The memories I was receiving before he was injured were messages and memories, he was sending me. I still believe something else wasn't quite right with him and I think he knew it too. There is so much more to life than we know and understand. I believe in my heart that his fate would have been the same regardless of his scrape. If it wasn't that, it was the "something else" that I felt was "off".

Many animals go through a life review before they actually transition.

At that time, their owners usually unknowingly, participate in the life review, by receiving the memories their pets have while the pet is remembering them. I was receiving his life review memories, which is why they were so charged up with emotions.

Once he hurt himself he continued to send me messages and guided me through the process.

Of course, I had to make the final decisions, but I was able to pass the decisions and questions through Foolish first and get his input. That alone is a gift in itself. Now, I don’t have that guilt that can sometimes wreak havoc on a pet parent, because I know I didn’t wait too long, or do it too soon. He got everything he needed and wanted before his departure.

He gave me the gift, the gift of peace of mind, by guiding me through his final days

so I didn't have to do it alone.

After taking a long, hard look at the events that occurred, I decided that was enough for me to want to help others. If I could have peace of mind after all of that, and know that the decisions I made were what he wanted, then how could I not help someone else have that too?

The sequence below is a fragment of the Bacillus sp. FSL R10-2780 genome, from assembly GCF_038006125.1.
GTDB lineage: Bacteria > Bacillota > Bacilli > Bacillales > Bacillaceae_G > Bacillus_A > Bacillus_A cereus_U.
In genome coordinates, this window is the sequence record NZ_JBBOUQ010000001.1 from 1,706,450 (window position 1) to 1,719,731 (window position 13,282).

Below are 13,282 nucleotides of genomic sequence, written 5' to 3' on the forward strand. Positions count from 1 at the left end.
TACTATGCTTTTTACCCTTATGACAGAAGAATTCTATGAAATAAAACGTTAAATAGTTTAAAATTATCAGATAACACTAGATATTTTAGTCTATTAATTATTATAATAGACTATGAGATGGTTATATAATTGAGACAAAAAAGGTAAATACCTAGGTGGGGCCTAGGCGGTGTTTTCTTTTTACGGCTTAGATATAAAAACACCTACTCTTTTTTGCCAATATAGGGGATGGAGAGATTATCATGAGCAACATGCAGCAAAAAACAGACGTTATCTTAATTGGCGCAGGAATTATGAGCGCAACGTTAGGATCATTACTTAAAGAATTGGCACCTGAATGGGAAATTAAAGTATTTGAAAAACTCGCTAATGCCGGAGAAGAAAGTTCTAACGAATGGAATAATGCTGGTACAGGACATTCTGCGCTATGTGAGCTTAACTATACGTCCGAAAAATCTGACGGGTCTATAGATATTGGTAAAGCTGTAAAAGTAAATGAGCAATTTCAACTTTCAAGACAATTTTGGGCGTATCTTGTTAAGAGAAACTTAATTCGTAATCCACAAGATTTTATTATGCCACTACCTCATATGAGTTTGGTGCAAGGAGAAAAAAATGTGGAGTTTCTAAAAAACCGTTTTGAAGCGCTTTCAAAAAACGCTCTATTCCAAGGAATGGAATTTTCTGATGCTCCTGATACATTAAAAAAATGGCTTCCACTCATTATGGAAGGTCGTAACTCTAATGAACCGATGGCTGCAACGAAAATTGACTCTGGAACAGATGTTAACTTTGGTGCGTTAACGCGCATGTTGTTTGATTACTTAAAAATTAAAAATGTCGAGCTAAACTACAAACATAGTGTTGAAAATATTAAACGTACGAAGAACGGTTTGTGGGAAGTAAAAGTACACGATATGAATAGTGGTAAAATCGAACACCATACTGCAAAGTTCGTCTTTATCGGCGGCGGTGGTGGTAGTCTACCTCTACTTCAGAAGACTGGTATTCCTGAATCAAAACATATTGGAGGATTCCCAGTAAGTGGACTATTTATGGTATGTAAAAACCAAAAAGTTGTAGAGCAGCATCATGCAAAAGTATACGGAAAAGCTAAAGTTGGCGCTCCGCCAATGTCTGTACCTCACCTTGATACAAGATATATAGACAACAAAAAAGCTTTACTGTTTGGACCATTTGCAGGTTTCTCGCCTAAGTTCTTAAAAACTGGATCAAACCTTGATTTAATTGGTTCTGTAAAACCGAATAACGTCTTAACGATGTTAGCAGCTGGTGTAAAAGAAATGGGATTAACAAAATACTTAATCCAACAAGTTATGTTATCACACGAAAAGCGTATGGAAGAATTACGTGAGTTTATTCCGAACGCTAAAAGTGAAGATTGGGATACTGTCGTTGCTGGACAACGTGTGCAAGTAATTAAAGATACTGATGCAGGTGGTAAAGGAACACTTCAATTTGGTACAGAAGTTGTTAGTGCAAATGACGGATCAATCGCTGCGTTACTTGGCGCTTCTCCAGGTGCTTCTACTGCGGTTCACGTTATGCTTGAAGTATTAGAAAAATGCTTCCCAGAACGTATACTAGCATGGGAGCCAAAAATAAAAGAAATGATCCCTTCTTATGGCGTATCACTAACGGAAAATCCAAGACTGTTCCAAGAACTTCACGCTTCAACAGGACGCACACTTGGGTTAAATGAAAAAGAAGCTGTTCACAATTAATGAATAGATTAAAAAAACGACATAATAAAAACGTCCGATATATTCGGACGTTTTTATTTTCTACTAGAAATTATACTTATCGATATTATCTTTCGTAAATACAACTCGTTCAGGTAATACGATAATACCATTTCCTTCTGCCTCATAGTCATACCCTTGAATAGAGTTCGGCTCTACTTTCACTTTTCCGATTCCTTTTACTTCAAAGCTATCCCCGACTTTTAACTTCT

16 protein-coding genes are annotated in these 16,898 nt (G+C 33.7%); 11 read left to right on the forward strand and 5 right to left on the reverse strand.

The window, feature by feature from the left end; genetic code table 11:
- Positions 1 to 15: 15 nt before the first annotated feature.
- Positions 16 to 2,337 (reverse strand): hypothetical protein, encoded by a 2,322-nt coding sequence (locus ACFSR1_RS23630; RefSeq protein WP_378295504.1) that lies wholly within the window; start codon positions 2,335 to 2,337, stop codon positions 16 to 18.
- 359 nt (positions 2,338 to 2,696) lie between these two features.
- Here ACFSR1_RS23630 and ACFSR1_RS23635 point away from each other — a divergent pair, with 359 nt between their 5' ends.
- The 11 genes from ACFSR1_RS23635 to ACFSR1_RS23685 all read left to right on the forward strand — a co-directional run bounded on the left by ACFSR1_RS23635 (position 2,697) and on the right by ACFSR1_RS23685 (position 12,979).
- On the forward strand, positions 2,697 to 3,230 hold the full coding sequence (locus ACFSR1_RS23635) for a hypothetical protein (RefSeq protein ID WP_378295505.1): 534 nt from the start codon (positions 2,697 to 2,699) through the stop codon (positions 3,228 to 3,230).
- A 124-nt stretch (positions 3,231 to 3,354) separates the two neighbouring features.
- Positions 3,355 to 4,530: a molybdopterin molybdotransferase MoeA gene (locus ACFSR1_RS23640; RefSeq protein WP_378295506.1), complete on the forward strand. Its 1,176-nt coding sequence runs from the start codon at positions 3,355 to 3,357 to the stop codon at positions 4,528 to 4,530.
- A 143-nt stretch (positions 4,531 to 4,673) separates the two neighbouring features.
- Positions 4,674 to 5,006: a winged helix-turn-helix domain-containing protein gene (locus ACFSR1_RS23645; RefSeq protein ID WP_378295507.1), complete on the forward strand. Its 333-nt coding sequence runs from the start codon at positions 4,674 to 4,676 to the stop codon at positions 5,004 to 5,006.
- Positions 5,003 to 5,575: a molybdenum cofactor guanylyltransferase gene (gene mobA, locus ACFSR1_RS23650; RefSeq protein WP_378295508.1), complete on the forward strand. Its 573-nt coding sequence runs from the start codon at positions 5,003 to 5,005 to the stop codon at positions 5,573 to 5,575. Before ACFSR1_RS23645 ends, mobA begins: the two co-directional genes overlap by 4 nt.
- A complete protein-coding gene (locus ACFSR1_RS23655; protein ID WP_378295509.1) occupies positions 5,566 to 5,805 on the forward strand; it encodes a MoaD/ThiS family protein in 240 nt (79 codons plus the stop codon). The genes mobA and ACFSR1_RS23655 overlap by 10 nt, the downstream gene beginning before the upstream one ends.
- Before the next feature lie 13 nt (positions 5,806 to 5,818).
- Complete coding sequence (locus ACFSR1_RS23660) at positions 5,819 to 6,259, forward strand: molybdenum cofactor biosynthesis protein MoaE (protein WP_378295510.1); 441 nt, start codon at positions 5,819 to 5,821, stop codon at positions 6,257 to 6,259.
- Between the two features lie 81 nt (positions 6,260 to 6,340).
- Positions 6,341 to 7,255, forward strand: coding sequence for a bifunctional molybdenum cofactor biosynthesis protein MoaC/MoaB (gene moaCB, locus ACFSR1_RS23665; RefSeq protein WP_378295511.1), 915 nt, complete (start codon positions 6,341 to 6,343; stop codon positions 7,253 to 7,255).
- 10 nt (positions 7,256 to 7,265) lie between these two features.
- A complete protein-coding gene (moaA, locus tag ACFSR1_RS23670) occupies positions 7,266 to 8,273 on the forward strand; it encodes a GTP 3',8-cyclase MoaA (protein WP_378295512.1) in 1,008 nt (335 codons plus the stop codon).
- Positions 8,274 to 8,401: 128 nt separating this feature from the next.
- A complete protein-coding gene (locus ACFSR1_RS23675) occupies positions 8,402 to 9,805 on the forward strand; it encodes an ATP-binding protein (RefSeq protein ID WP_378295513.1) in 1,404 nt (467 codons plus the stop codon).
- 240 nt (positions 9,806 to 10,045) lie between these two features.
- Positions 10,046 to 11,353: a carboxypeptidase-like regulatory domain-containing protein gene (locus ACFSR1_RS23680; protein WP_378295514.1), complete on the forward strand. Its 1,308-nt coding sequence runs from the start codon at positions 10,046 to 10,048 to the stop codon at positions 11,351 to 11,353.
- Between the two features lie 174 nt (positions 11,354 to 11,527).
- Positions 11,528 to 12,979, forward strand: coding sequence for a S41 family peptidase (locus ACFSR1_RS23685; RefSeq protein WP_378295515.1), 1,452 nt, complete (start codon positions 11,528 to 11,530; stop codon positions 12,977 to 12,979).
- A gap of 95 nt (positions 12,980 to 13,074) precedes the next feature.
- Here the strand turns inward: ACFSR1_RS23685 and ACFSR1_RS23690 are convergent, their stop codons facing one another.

Peace of mind is priceless as is honoring our pets during their final days.

I’ve held guilt for years because of the decisions I’ve made with other pets. Foolish gave me what I didn't think was possible, being okay with his passing.

So, I decided to come out of the closet so-to-speak with a mission to help others have peace of mind and honor their pets during the most difficult time. I created my Peaceful Transitions sessions specifically in his honor and it is the driving force of why I am here.

I have recently learned that animals plan their departure ahead of time

to help "push" us along our path.

Up to this point, I had been doing animal communication more formally, but still in secret, in a safe group of people, for a while. This whole experience urged me to dabble in energy work and push my boundaries due to desperation. I couldn't be more thankful.

Without the desperation, I never would have opened myself up to energy work which I absolutely love and without this experience, I'd probably still be a closet communicator.

After thoughtful reflection, his passing gave me so much. He "pushed" me past my comfort level.

I don't care anymore about what anyone thinks. He died and forced me to accept my new authentic self...again. Yes, I talk to animals and work with energy. No, that might not be normal or popular or believed by the masses. The only thing that matters is being true to myself and how I can help someone else connect and heal.

I now offer myself to you, the world. I have continued my learning formally with energy healing and am dedicated to help you connect with your animals.

So I guess that's the story of Foolish and how/why I became an animal communicator...

and although he isn't here in physical form anymore, I know he's with me and with all of you. He is continually urging me on and helping me better myself and what I have to offer the world.

He is and always will be a constant reminder to be authentic, no matter what.

Here are a few notes for you if you've made it this far...

~Kim Shotola from the Lightfoot Way was my teacher at the time

~Tammy Billups wrote a very important book Animal Soul Contracts that helped me expand my views and look at my relationships in a new light

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1 Comment

Mykkel M
Mykkel M
Feb 17

Thankyou for sharing your story; I feel horses are always related to honesty and a pure heart as well as being free spirited and resilient. Im glad you exist and I feel seen because of your experience and perspective.